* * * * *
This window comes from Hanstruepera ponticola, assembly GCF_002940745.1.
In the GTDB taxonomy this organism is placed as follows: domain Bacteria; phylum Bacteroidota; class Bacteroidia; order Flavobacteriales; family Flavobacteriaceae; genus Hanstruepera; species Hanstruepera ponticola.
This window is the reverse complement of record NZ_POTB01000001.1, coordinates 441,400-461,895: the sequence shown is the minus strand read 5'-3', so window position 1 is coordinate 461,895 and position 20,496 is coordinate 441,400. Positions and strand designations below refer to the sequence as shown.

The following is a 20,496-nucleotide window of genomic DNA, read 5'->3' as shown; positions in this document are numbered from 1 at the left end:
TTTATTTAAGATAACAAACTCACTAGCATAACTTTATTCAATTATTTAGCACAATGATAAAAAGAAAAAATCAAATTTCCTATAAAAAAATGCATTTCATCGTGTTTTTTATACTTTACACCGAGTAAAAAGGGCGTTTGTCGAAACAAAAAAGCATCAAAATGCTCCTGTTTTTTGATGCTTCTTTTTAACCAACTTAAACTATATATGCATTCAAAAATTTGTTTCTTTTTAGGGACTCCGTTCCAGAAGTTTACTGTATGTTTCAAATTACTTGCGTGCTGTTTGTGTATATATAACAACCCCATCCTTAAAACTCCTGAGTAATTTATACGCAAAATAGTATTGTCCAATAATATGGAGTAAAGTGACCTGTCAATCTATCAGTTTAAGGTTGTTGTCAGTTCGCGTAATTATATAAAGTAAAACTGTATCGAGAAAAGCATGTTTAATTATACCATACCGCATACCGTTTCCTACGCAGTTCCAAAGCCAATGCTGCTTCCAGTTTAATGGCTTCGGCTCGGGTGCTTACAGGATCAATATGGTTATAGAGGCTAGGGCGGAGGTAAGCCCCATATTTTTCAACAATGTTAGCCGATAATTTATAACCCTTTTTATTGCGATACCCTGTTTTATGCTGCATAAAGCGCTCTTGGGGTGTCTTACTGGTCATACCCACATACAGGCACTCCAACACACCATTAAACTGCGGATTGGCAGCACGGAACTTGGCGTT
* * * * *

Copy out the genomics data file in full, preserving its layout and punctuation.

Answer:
This window comes from Hanstruepera ponticola, assembly GCF_002940745.1.
In the GTDB taxonomy this organism is placed as follows: domain Bacteria; phylum Bacteroidota; class Bacteroidia; order Flavobacteriales; family Flavobacteriaceae; genus Hanstruepera; species Hanstruepera ponticola.
This window is the reverse complement of record NZ_POTB01000001.1, coordinates 441,400-461,895: the sequence shown is the minus strand read 5'-3', so window position 1 is coordinate 461,895 and position 20,496 is coordinate 441,400. Positions and strand designations below refer to the sequence as shown.

The following is a 20,496-nucleotide window of genomic DNA, read 5'->3' as shown; positions in this document are numbered from 1 at the left end:
TTTATTTAAGATAACAAACTCACTAGCATAACTTTATTCAATTATTTAGCACAATGATAAAAAGAAAAAATCAAATTTCCTATAAAAAAATGCATTTCATCGTGTTTTTTATACTTTACACCGAGTAAAAAGGGCGTTTGTCGAAACAAAAAAGCATCAAAATGCTCCTGTTTTTTGATGCTTCTTTTTAACCAACTTAAACTATATATGCATTCAAAAATTTGTTTCTTTTTAGGGACTCCGTTCCAGAAGTTTACTGTATGTTTCAAATTACTTGCGTGCTGTTTGTGTATATATAACAACCCCATCCTTAAAACTCCTGAGTAATTTATACGCAAAATAGTATTGTCCAATAATATGGAGTAAAGTGACCTGTCAATCTATCAGTTTAAGGTTGTTGTCAGTTCGCGTAATTATATAAAGTAAAACTGTATCGAGAAAAGCATGTTTAATTATACCATACCGCATACCGTTTCCTACGCAGTTCCAAAGCCAATGCTGCTTCCAGTTTAATGGCTTCGGCTCGGGTGCTTACAGGATCAATATGGTTATAGAGGCTAGGGCGGAGGTAAGCCCCATATTTTTCAACAATGTTAGCCGATAATTTATAACCCTTTTTATTGCGATACCCTGTTTTATGCTGCATAAAGCGCTCTTGGGGTGTCTTACTGGTCATACCCACATACAGGCACTCCAACACACCATTAAACTGCGGATTGGCAGCACGGAACTTGGCGTT